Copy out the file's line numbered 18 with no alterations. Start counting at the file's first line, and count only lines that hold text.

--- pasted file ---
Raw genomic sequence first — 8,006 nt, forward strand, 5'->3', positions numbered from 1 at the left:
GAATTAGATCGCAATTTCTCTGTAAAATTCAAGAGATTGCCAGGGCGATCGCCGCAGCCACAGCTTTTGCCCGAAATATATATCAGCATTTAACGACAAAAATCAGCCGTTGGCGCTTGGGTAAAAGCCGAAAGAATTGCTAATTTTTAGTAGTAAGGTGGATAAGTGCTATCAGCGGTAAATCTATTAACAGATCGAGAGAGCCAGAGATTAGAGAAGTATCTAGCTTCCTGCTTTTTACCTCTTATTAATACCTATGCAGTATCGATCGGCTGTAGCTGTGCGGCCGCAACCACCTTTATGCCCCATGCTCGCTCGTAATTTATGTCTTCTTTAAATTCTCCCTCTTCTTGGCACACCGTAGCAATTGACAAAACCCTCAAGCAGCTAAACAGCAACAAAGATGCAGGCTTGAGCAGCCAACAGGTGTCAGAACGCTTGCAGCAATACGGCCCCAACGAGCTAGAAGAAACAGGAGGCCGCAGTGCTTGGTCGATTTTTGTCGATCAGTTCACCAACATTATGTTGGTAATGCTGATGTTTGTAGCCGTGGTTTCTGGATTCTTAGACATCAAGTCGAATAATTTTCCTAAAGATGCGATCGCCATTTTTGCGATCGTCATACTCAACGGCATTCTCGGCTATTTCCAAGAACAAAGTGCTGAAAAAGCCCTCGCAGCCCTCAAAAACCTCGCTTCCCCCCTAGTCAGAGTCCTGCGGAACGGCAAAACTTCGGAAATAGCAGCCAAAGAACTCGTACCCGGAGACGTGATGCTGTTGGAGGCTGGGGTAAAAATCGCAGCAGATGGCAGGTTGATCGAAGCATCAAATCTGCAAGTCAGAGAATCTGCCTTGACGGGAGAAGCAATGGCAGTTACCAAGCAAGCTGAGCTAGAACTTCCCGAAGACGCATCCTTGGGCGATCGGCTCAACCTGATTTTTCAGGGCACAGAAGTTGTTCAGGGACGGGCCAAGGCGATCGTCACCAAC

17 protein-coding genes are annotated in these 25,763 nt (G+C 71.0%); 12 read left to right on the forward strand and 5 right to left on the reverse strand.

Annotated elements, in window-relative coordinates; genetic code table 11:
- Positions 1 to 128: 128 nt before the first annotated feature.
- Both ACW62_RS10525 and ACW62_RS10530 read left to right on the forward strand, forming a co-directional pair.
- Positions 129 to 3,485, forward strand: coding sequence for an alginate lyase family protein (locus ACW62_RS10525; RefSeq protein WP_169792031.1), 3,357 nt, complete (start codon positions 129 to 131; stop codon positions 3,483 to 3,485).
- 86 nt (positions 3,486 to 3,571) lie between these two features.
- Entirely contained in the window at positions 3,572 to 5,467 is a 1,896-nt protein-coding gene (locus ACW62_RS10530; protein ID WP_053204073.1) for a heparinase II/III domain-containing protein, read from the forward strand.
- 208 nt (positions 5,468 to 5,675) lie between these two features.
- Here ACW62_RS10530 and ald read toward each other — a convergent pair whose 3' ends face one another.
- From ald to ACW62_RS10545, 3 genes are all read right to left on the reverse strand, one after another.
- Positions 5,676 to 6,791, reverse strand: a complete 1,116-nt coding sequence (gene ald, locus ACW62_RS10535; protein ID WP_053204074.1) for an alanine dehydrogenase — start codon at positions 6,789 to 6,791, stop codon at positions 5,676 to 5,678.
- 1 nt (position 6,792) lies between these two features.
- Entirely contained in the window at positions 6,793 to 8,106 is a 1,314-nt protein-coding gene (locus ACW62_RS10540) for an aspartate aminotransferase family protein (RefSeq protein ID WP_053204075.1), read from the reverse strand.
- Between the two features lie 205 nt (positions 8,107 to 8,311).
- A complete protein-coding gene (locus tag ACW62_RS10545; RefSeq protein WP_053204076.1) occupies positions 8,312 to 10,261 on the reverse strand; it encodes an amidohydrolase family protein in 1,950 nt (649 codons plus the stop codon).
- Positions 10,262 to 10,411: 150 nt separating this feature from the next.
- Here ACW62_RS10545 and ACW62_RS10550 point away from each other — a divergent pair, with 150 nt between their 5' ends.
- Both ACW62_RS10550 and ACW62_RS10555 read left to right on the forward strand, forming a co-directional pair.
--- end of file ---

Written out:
- Positions 10,262 to 10,411: 150 nt separating this feature from the next.